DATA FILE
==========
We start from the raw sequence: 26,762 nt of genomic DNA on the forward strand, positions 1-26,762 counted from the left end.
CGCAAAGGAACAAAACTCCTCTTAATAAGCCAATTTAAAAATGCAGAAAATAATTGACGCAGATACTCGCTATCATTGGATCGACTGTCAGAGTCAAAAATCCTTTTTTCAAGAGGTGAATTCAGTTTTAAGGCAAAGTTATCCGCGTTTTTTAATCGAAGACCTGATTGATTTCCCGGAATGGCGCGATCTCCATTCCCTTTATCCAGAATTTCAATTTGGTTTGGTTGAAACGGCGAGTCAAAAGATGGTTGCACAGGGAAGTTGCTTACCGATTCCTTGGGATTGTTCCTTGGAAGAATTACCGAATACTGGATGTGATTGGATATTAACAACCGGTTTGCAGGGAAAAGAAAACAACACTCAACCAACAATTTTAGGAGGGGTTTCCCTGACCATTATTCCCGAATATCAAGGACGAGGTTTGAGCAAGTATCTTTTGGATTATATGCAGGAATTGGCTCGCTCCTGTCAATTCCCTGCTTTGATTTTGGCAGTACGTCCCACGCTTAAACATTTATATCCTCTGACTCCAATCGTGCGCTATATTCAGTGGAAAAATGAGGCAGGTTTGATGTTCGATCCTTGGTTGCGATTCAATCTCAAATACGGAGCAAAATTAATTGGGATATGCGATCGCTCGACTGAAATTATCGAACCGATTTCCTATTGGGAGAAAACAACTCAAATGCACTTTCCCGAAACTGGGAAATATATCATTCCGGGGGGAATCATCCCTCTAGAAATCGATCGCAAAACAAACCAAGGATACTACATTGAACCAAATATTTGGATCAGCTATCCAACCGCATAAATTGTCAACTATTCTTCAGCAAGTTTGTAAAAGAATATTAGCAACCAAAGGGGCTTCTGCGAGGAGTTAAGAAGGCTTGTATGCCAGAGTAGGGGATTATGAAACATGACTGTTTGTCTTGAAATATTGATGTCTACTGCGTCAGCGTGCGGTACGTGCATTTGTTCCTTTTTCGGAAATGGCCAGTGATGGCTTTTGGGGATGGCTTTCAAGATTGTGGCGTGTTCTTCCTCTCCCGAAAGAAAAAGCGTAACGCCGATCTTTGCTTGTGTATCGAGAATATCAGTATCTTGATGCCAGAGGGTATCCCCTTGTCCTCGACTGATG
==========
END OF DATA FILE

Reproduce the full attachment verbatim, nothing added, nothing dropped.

We start from the raw sequence: 26,762 nt of genomic DNA on the forward strand, positions 1-26,762 counted from the left end.
CGCAAAGGAACAAAACTCCTCTTAATAAGCCAATTTAAAAATGCAGAAAATAATTGACGCAGATACTCGCTATCATTGGATCGACTGTCAGAGTCAAAAATCCTTTTTTCAAGAGGTGAATTCAGTTTTAAGGCAAAGTTATCCGCGTTTTTTAATCGAAGACCTGATTGATTTCCCGGAATGGCGCGATCTCCATTCCCTTTATCCAGAATTTCAATTTGGTTTGGTTGAAACGGCGAGTCAAAAGATGGTTGCACAGGGAAGTTGCTTACCGATTCCTTGGGATTGTTCCTTGGAAGAATTACCGAATACTGGATGTGATTGGATATTAACAACCGGTTTGCAGGGAAAAGAAAACAACACTCAACCAACAATTTTAGGAGGGGTTTCCCTGACCATTATTCCCGAATATCAAGGACGAGGTTTGAGCAAGTATCTTTTGGATTATATGCAGGAATTGGCTCGCTCCTGTCAATTCCCTGCTTTGATTTTGGCAGTACGTCCCACGCTTAAACATTTATATCCTCTGACTCCAATCGTGCGCTATATTCAGTGGAAAAATGAGGCAGGTTTGATGTTCGATCCTTGGTTGCGATTCAATCTCAAATACGGAGCAAAATTAATTGGGATATGCGATCGCTCGACTGAAATTATCGAACCGATTTCCTATTGGGAGAAAACAACTCAAATGCACTTTCCCGAAACTGGGAAATATATCATTCCGGGGGGAATCATCCCTCTAGAAATCGATCGCAAAACAAACCAAGGATACTACATTGAACCAAATATTTGGATCAGCTATCCAACCGCATAAATTGTCAACTATTCTTCAGCAAGTTTGTAAAAGAATATTAGCAACCAAAGGGGCTTCTGCGAGGAGTTAAGAAGGCTTGTATGCCAGAGTAGGGGATTATGAAACATGACTGTTTGTCTTGAAATATTGATGTCTACTGCGTCAGCGTGCGGTACGTGCATTTGTTCCTTTTTCGGAAATGGCCAGTGATGGCTTTTGGGGATGGCTTTCAAGATTGTGGCGTGTTCTTCCTCTCCCGAAAGAAAAAGCGTAACGCCGATCTTTGCTTGTGTATCGAGAATATCAGTATCTTGATGCCAGAGGGTATCCCCTTGTCCTCGACTGATG